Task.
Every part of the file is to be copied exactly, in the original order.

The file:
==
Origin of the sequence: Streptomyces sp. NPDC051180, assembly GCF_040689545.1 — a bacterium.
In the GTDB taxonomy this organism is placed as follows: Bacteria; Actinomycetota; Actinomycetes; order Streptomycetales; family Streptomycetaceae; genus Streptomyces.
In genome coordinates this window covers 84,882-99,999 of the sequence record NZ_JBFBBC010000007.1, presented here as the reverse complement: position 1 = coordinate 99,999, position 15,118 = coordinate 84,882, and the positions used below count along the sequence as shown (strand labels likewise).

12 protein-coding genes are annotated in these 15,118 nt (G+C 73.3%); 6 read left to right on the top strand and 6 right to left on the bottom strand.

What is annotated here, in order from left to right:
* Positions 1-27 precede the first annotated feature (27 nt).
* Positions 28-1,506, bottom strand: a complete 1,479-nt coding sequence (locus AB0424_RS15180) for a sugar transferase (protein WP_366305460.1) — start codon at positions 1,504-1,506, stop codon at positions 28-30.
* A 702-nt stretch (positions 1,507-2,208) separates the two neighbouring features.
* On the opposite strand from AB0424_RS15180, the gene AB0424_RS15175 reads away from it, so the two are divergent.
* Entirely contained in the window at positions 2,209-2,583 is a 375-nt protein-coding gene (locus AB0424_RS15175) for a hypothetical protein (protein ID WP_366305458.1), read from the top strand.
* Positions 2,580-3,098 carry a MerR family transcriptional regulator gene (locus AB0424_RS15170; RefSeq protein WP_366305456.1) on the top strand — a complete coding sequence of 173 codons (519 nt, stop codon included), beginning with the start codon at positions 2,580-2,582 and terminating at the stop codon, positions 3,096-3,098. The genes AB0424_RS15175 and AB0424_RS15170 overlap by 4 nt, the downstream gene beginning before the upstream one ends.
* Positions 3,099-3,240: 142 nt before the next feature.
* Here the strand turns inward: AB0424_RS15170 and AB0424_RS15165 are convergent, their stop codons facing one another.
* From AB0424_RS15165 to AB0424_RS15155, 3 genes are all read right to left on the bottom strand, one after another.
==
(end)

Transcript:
Origin of the sequence: Streptomyces sp. NPDC051180, assembly GCF_040689545.1 — a bacterium.
In the GTDB taxonomy this organism is placed as follows: Bacteria; Actinomycetota; Actinomycetes; order Streptomycetales; family Streptomycetaceae; genus Streptomyces.
In genome coordinates this window covers 84,882-99,999 of the sequence record NZ_JBFBBC010000007.1, presented here as the reverse complement: position 1 = coordinate 99,999, position 15,118 = coordinate 84,882, and the positions used below count along the sequence as shown (strand labels likewise).

12 protein-coding genes are annotated in these 15,118 nt (G+C 73.3%); 6 read left to right on the top strand and 6 right to left on the bottom strand.

What is annotated here, in order from left to right:
* Positions 1-27 precede the first annotated feature (27 nt).
* Positions 28-1,506, bottom strand: a complete 1,479-nt coding sequence (locus AB0424_RS15180) for a sugar transferase (protein WP_366305460.1) — start codon at positions 1,504-1,506, stop codon at positions 28-30.
* A 702-nt stretch (positions 1,507-2,208) separates the two neighbouring features.
* On the opposite strand from AB0424_RS15180, the gene AB0424_RS15175 reads away from it, so the two are divergent.
* Entirely contained in the window at positions 2,209-2,583 is a 375-nt protein-coding gene (locus AB0424_RS15175) for a hypothetical protein (protein ID WP_366305458.1), read from the top strand.
* Positions 2,580-3,098 carry a MerR family transcriptional regulator gene (locus AB0424_RS15170; RefSeq protein WP_366305456.1) on the top strand — a complete coding sequence of 173 codons (519 nt, stop codon included), beginning with the start codon at positions 2,580-2,582 and terminating at the stop codon, positions 3,096-3,098. The genes AB0424_RS15175 and AB0424_RS15170 overlap by 4 nt, the downstream gene beginning before the upstream one ends.
* Positions 3,099-3,240: 142 nt before the next feature.
* Here the strand turns inward: AB0424_RS15170 and AB0424_RS15165 are convergent, their stop codons facing one another.
* From AB0424_RS15165 to AB0424_RS15155, 3 genes are all read right to left on the bottom strand, one after another.